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I am not sure what the issue is but I happened to make 2 different posts to 2 different members. Fairly I believe I gave OP enough points with me currently working in the industry to help him out, not sure what is OP going to loose with not knowing where I currently reside which I decided to disclose it now.Dang, you won't disclose a state yet you want him to bake you a cake and eat it for you too?
Okay, believe it or not I have some experience in this field. I have been running a relatively successful lawncare business for a while. It is not really a business so to say, it is more of a side job that I operate with a buddy of mine. If you have any questions about the actual work end of the spectrum (i.e. mowing, weeding, mowing in rain, etc.) don't hesitate to ask. I have a few seasons of this under my belt. Shoot away and I'll answer as soon as possible. Like I said though, I can't really help with the business end of it, but perhaps I can help with the amount of work, and what you're looking for in a client etc. Cheers!
OK. First off, the most important thing not to do is weeding. Your employees will hate it, you will hate it (it will take forever to do correctly, more money out of your pocket), and lastly, there's no good way to price it aside from hourly work. It is just a really difficult thing to gauge how much work will be necessary to complete it.
The second things that you want to avoid are those overly crazy people who need their lawn "just so." If you come across someone like this, avoid the headache and just politely decline or something. Also insurance comes into play here, if the property is wealthy be sure not to break anything, it's risky man. Up to you though, some people like working until it looks perfect, if your workers are like that, more power to ya!
In general though, the most lucrative part of the business for us was just mowing. We offer a flat rate price at the beginning of the season specific to each customer's yard. Then we have a pay-as-you-go model, each time we cut, they would pay. The project work (weeding, mulching, etc.) are just not worth the time unless you can find some prices from some more established lawncare companies and see how they are doing it. Mowing is easy, weedwhacking is easy, and you can charge whatever you want. So say you charge $50, your people working the same yard at the same time can cut that yard in 1 hour and you'll be out of there quick and and ready for more lawn. You cannot do that with project work and slamming these huge numbers and project price estimates in their faces is a huge turn off unless you can back up your claims for that price.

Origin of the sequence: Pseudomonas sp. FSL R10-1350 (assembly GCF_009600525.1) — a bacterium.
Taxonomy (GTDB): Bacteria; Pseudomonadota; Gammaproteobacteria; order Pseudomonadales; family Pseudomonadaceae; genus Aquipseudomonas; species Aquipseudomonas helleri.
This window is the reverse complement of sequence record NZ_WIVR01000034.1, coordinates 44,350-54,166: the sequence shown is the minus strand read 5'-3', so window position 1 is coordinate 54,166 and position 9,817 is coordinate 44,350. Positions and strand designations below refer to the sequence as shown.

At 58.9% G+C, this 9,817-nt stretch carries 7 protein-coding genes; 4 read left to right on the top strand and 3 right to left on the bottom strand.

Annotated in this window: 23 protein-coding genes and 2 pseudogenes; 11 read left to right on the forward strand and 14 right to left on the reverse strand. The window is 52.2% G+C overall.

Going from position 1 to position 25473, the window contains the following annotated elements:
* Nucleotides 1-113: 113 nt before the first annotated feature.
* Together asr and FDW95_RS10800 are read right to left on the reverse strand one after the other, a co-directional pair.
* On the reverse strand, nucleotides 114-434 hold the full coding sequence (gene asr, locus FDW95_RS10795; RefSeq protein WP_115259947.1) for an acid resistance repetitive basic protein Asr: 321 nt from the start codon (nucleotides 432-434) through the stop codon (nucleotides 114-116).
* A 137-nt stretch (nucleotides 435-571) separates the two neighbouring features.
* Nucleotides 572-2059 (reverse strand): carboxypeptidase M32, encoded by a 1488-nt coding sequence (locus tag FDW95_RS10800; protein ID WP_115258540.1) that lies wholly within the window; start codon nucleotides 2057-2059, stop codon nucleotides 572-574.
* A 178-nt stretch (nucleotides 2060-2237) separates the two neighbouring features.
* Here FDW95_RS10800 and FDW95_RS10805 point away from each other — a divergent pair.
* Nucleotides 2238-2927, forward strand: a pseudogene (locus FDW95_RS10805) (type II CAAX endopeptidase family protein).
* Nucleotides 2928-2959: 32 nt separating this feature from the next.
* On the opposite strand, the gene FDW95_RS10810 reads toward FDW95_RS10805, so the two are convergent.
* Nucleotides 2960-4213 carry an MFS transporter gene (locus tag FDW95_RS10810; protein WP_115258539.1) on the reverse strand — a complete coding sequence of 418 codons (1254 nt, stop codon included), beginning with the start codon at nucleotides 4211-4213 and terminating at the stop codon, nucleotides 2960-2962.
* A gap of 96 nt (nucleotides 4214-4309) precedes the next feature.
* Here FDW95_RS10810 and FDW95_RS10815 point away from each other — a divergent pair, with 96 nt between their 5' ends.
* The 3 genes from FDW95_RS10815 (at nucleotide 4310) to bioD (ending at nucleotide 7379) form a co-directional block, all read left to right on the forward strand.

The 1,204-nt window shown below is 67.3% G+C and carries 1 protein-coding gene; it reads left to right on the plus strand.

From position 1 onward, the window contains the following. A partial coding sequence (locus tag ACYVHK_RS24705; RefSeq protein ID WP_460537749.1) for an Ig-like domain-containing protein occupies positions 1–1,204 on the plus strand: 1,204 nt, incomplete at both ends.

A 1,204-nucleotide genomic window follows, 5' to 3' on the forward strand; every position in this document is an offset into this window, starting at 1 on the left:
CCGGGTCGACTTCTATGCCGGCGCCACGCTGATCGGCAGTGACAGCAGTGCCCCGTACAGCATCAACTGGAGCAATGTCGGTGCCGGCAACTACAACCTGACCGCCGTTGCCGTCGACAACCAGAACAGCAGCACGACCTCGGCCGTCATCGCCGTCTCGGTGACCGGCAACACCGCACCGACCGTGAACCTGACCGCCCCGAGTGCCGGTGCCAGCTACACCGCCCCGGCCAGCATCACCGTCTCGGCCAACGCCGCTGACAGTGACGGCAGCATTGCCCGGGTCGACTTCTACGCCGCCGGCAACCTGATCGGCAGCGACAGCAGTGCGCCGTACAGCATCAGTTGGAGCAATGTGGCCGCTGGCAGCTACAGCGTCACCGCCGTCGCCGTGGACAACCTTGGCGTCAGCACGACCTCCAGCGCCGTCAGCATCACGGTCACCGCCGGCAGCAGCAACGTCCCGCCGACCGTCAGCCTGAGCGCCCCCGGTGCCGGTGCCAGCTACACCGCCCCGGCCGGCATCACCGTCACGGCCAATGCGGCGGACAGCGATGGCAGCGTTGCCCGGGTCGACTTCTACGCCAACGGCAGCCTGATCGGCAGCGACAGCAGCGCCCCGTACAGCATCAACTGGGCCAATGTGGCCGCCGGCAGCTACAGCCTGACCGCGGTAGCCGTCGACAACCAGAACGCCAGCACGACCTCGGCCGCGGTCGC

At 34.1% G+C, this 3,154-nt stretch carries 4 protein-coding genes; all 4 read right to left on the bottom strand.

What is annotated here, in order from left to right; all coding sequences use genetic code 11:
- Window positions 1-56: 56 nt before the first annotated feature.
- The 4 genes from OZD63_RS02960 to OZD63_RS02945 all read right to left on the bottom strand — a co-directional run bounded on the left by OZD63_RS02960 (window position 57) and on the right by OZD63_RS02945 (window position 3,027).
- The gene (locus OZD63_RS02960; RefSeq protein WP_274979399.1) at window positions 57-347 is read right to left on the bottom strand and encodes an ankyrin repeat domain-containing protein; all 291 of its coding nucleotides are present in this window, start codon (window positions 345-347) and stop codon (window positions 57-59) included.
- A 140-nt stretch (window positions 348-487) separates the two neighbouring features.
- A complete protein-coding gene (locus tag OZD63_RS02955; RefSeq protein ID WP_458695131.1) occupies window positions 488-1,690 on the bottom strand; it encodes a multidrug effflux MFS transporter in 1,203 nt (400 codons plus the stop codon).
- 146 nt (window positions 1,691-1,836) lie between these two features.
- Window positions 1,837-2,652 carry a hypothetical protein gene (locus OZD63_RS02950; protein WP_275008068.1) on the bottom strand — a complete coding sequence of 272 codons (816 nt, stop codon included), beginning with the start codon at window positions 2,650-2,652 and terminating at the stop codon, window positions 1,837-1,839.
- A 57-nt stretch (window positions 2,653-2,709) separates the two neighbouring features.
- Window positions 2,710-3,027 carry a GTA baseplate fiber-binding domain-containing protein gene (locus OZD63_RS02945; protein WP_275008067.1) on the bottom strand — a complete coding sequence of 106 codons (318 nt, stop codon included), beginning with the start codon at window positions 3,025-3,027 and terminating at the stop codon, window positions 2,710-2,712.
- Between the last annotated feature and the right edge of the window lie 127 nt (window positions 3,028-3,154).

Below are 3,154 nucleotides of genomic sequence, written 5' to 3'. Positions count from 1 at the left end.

Keep in mind, mowing is different from all other aspects of landscaping. Landscaping is to make the place look beautiful as the #1 motivator, mowing's motivator is time. People don't have time to mow so they'll pay you. Keep that in mind. Establish trust in your clients, if they ask something early on and they need it done ASAP, get your people there ASAP. You can slack later but the initial relationship needs that fire, if they think you are looking out for them, they will look out for you. GOOD LUCK WITH THIS!
There was a dude in a facebook group I belong to and he owned a lawn care business.
He split tested yard signs, testing out 'pitches', then he tracked which sign generated the most calls. That became his control. So, he replicated it and then tested different 'offers', tracked results, replicated the winner and then split tested colors.
Anyway, this culminated in him creating the ideal sign based on all of his split tests.
Once he had the winning combination, he made a bunch of signs --replicas of the winning combination -- and placed them around town.
It resulted in 60 new customers in 4 days.
I'm going to try to upload it in this post so you can see the ultimate, kick-a**, winner of several splits tests, amazing, business generating sign....
PS. He said the phrase "dirt cheap" DID NOT attract low-budget callers. In fact, I am pretty sure he quoted his normal prices to caller s....and almost no one realized -- or cared -- that he was charging MORE than his competitors. So, dont be a scaredy cat ...and at least test it out.
PPS. Yes, Dirt cheap is a pun relating to the dirty business of lawn care. That's clever.
PPPS Yes, the black and yellow color scheme speaks to the subconscious mind as being a legit business.....because people will relate it to the yellow pages.
That sounds impractical and pointless
Plus I can just hire a young guy or two that wants a summer job for the busy months and keep an older guy around to have a job year round.
Meeting a young guy today to hire on as a worker for $12/hr. He’s got 3 years landscaping/lawn care experience.
Update: hiring people feels like a joke after today. 3 people scheduled and 2 of them completely flaked with no message. The 3rd is having car troubles. Feels like trying to meet up with a tinder date...
Update: a kid replied to my job ad and said “I will not let you down”. He’s kept in touch. I’ll be working all day Thursday and told him I’ve got $100 waiting for him if he can come work. He’s got experience in landscaping and he needs a job.
Awesome thread man!
I do have a question though.
How would you guys go about naming a company like this? It sounds simple like "so and so Lawn care or so and so Landscaping" but what about offering other services down the road? If you end up offering sod installation, gardening, tree trimming, weeding and other services then one of those names can hurt you cant it? But at the same time if you're too vague then I would assume that it could also hurt your business.
What do you guys think?
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